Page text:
9.  File and Record Locking  

      The procedures described in this section are only defined if some form of file-based locking is available on the local system (either locking of entire files, or record locking). In this case, the feature unix:file-locking is provided at the time the UNIX extension is loaded. If the local system supports locking of individual file segments, the feature unix:record-locks is provided as well, and the locking primitives are based on the fcntl() system call (otherwise the flock() system call is used).

(unix-set-lock fdescr lock wait?)

The lock argument is a lock-record with these fields:

+-----------+---------+------------------------------------------+
|  Field    |  Type   |                 Contents                 |
+-----------+---------+------------------------------------------+
+-----------+---------+------------------------------------------+
|exclusive? | boolean | exclusive lock (write lock) if #t,       |
|           |         | shared lock (read lock) otherwise        |
+-----------+---------+------------------------------------------+
|whence     | symbol  | set, current, or end:                    |
|           |         | interpretation of start (see unix-lseek) |
+-----------+---------+------------------------------------------+
|start      | integer | relative offset in bytes                 |
+-----------+---------+------------------------------------------+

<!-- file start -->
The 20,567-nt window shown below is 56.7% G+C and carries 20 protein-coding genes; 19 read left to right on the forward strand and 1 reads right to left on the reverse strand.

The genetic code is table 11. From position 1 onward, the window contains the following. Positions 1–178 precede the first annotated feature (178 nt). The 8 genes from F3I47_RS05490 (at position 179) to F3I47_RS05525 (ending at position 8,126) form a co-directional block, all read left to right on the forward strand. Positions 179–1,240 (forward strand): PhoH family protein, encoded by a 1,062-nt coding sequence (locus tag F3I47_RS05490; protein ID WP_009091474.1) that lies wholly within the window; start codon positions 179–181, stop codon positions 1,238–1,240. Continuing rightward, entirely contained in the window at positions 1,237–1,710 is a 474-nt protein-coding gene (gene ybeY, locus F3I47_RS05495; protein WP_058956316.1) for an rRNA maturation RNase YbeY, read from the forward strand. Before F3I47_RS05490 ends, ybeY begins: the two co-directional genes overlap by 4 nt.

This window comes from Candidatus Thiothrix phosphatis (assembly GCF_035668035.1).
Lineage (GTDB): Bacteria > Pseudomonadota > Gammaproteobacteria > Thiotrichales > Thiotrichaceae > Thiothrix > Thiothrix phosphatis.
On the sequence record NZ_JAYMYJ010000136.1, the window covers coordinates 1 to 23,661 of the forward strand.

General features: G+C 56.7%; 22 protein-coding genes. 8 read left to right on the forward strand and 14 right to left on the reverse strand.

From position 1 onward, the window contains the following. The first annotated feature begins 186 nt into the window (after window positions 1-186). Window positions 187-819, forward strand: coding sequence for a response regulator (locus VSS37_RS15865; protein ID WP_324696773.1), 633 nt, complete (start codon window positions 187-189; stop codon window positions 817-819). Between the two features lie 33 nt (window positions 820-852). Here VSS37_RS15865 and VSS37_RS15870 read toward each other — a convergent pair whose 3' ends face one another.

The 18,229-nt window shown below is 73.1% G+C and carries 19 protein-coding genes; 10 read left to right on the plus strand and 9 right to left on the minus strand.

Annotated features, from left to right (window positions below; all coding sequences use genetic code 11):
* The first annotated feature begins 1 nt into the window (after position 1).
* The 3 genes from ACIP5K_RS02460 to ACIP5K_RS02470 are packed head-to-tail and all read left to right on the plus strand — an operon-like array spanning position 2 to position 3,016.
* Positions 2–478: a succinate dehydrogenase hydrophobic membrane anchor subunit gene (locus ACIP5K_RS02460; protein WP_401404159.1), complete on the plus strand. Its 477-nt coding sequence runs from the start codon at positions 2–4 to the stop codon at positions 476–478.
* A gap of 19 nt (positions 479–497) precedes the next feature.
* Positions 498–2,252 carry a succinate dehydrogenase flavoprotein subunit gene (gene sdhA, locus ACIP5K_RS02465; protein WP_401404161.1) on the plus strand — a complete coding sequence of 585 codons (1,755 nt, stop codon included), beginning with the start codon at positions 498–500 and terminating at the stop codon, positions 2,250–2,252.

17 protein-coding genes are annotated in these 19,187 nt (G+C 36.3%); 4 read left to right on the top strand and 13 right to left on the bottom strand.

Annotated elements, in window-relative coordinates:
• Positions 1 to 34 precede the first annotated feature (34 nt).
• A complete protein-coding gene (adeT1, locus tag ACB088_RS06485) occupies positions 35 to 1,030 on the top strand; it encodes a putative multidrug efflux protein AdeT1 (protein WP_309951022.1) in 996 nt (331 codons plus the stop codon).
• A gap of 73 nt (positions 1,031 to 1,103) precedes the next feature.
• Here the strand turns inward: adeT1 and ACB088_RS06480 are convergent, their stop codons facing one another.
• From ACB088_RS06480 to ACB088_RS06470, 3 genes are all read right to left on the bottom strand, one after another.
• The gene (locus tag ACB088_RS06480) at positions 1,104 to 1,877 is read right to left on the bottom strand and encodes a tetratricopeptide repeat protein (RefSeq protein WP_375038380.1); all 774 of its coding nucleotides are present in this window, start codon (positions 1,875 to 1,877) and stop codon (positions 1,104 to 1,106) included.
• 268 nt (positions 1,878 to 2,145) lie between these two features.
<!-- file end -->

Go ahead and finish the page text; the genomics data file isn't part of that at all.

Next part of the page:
|length     | integer | length in bytes                          |
|           |         | (0 means lock to EOF)                    |
+-----------+---------+------------------------------------------+

If record locks are supported, the fields whence, start, and length specify a segment in the file referred to by fdescr that is to be locked or unlocked. If only entire files can be locked, the contents of these fields are ignored by the lock procedures.

An arbitrary number of shared locks for a file or file segment may be active at a given time, but more than one exclusive lock, or both shared and exclusive locks, cannot be set at the same time. fdescr must be opened for reading to be able to set a shared lock; it must be opened with write access for an exclusive lock. A shared lock may be upgraded to an exclusive lock, and vice versa. Mandatory locking may or may not be supported by the local system.

If the wait? argument is #t and the specified lock cannot be applied, unix-set-lock blocks until the lock becomes available.

unix-set-lock returns #t if the specified lock could be applied, #f otherwise.

(unix-remove-lock fdescr lock)

This procedure removes the specified file lock or record lock from the file pointed to by fdescr. lock is a lock-record; see unix-set-lock above for a description. unix-remove-lock returns the non-printing object.

(unix-query-lock fdescr lock)

If record locks are not supported, this procedure always returns #f. If record locks are supported, unix-query-lock returns information about the first lock that would cause a call to unix-set-lock with lock to fail or block, or #f if no such lock exists (i.e. if claiming the specified lock would succeed). Information about the lock is returned as a pair; the car is an integer (the process-ID of the the process that owns the lock), the cdr is a lock-record. The process-ID may be meaningless in a network environment.


Markup created by unroff 1.0,    September 24, 1996,    net@informatik.uni-bremen.de